The New Orleans disaster has the pundits racing for meaning, trying to identify the direction in which American society seems to be moving. Many feel we’ve been plummeting steadily downward ever since those giddy days before 9/11.
America has lost its sense of itself, they lament. Maybe they’re correct. It’s certainly lost its sense of something. One searches the channels or newspapers or Internet for something, anything to cheer about and it’s heavy going. I have on my desk the announcement that new federal rules could allow power plants to pollute more, and I meant to write about it. But the headline that Mike Capellas, the CEO of MCI is to be due $39 million if he quits, takes precedence.
Interesting word. His predecessor, Bernard Ebbers is due to serve 25 years in prison, but then there’s the appeal process and what is it my old daddy used to say? “The rich get rich and the poor get children.” Anyhow, Bernie gave greedy CEOs a bad name for a few weeks there, but bad reps seem to be a thing of the past in the board rooms of that gall street, Wall Street.
You no doubt remember Bernie. He ran MCI when it was called WorldCom and sprang the deepest pocketed scam ever sprung on Wall Street. Shortly after Bernie’s world com was discovered to be a world con and he became an icon of con himself (as in con-artist and convict) the re-naming boys were called in. MCI became the choice of choices and thus began the work of shedding all that old, disappointing and embarrassing debt and replacing it (through the bankruptcy courts) with bright new shiny capital.
I checked out MCI’s web site and it doesn’t seem to mean anything. I expected it to be a shortening of something like “Media Communications International” or somesuch, but no, it’s just MCI. They do promise to ignite your business, whatever that means. Bernie pretty much put the torch to over $200 billion of investor funds, so I would think MCI would be touchy about combustion slogans.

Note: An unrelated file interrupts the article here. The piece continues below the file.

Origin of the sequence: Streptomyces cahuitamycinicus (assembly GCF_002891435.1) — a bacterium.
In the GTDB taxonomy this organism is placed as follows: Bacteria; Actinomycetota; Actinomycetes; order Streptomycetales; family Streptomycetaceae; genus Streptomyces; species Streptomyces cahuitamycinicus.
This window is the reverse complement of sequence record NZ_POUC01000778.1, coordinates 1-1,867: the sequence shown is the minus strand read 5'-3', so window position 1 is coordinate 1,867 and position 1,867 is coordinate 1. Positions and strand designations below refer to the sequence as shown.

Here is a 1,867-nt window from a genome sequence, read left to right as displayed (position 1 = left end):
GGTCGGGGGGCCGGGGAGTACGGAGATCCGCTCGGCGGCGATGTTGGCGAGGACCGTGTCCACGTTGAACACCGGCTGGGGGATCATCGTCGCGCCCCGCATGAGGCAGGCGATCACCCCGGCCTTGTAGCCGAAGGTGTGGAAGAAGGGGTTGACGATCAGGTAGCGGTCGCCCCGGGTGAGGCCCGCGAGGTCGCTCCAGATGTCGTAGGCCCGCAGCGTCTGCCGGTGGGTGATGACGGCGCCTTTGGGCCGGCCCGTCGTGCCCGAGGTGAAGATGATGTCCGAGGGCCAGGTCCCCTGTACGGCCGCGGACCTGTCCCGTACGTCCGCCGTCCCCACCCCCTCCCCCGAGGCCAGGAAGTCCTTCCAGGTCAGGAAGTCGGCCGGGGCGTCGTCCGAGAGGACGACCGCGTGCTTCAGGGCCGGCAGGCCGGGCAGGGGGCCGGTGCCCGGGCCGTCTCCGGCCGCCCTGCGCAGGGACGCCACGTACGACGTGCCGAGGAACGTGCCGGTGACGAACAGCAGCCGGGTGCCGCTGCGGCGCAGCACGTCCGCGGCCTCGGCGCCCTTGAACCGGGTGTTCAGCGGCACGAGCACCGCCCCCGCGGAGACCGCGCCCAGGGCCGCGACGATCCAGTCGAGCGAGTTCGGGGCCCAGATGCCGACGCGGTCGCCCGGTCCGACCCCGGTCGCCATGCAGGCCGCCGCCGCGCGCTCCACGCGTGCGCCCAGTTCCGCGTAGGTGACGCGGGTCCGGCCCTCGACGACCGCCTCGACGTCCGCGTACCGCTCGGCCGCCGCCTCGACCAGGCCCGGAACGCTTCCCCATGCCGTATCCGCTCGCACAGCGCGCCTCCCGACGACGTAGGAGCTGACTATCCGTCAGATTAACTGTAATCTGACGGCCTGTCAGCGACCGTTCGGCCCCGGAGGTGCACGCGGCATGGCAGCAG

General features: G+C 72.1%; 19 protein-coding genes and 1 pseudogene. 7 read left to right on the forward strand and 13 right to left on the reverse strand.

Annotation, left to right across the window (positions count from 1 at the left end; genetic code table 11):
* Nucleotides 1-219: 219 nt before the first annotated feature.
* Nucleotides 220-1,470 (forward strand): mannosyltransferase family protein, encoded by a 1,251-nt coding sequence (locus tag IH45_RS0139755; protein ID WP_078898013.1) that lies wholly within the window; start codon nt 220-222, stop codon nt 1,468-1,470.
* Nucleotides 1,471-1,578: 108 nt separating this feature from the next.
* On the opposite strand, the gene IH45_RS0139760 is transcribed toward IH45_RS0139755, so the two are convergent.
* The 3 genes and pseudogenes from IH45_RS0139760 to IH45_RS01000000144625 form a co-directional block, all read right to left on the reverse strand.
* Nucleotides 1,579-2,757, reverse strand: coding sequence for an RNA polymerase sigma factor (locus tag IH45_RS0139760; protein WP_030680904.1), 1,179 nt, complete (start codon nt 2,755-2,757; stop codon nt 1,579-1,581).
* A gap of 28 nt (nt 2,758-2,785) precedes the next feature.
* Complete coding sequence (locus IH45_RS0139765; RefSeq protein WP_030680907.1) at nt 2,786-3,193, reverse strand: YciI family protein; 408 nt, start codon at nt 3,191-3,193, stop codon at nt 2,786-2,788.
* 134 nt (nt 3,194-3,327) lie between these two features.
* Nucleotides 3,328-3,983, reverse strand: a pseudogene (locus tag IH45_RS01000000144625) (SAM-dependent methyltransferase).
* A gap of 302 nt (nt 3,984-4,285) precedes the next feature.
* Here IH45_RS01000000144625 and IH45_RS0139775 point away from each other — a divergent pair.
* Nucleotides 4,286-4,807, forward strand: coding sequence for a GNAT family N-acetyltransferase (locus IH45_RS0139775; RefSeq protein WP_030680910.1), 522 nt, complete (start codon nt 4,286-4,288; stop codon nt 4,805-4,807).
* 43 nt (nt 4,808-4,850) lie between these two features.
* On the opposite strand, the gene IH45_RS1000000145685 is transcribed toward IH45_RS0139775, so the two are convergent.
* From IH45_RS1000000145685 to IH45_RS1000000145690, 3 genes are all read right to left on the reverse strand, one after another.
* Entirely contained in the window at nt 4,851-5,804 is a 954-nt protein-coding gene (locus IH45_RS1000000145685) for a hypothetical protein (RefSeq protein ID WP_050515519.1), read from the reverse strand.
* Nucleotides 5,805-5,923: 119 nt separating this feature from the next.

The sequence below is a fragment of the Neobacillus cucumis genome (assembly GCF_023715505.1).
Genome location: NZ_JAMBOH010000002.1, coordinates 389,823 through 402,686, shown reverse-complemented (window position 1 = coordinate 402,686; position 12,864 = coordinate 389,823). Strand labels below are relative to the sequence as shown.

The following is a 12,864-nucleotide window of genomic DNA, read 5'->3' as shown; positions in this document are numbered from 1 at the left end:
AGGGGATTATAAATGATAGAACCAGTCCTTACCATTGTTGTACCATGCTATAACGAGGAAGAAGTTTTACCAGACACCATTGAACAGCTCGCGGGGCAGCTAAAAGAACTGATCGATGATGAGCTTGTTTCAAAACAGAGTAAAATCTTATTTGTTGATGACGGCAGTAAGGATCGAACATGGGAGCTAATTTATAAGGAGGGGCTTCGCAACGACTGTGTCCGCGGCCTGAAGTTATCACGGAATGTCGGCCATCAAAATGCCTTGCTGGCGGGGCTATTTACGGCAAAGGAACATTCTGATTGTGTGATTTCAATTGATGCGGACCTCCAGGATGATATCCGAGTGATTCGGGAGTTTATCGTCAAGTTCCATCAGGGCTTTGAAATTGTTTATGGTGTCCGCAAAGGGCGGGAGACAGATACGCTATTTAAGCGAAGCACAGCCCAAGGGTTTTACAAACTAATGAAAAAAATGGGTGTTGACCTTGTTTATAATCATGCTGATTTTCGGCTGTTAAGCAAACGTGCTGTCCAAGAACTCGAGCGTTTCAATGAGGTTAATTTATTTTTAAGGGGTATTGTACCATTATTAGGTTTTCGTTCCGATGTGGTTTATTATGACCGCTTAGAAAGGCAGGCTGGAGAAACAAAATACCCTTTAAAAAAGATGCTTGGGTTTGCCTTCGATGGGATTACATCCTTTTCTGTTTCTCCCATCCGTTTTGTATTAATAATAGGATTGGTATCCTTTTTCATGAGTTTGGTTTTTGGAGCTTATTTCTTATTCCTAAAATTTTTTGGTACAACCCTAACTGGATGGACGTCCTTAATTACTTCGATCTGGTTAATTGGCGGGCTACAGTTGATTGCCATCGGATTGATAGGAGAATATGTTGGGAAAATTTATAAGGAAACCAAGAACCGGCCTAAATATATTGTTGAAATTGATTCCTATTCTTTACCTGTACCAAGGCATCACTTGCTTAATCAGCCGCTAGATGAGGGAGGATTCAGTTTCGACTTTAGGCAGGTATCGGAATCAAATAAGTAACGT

So, Mike Capellas is supposed to be the man who ‘led’ MCI out of the darkness and into the sunshine. Somehow, along the way to sunnier days he also got a hell of a pay boost, from what most of us would recognize as a pretty healthy $3 million in 2003 to a whopping eight-fold increase that totaled $25 mil in 2004. He must have really worked much harder in 2004 than those old slack-off-and-play-golf days of 2003. But that’s still just sort of an interim increase. If he leaves the company after the Verizon takeover—did I mention Verizon is buying MCI?—he’ll go home with a consolation prize of $39 mil. If all the other corporate officers stomp out with him, they get an additional $68 mil to divvy up down at the corner saloon.
Who would have thought that chubby little Mikey, the terror of the third-grade playground, would one day walk away with all the marbles? No wonder he looks happy, fit and streamlined in the photo on the left.
Now, whether this says something to you about American priorities in these days when the poor are left to die in New Orleans or not, is a question. The fact that investors worldwide are so willing to be consistently fleeced by crooked boards of directors in cahoots (I love that word—cahoots—has a nice old-timey ring to it) with CEOs from outer space, is a marvel to me. Their willingness to piss away the stockholder’s money is astounding.
But there’s a reason.
Wall Street has become a huge game of musical chairs. All the players walk in circles, paying each other outrageous salaries and benefit packages because they know the music stops periodically. Then everyone has to find an overpriced chair in which to sit and the guy left standing goes to jail, usually for fraud. The reason this goes on is because they’re all the same players. It’s a kind of freewheeling buddy-system, a club. You write me a huge contract, I recommend you for a corporate board and then, a couple years from now, we change seats.
I know the direction America is moving. It’s moving toward the care and feeding of the few at the expense of the many.
How long that can go on is anyone’s guess.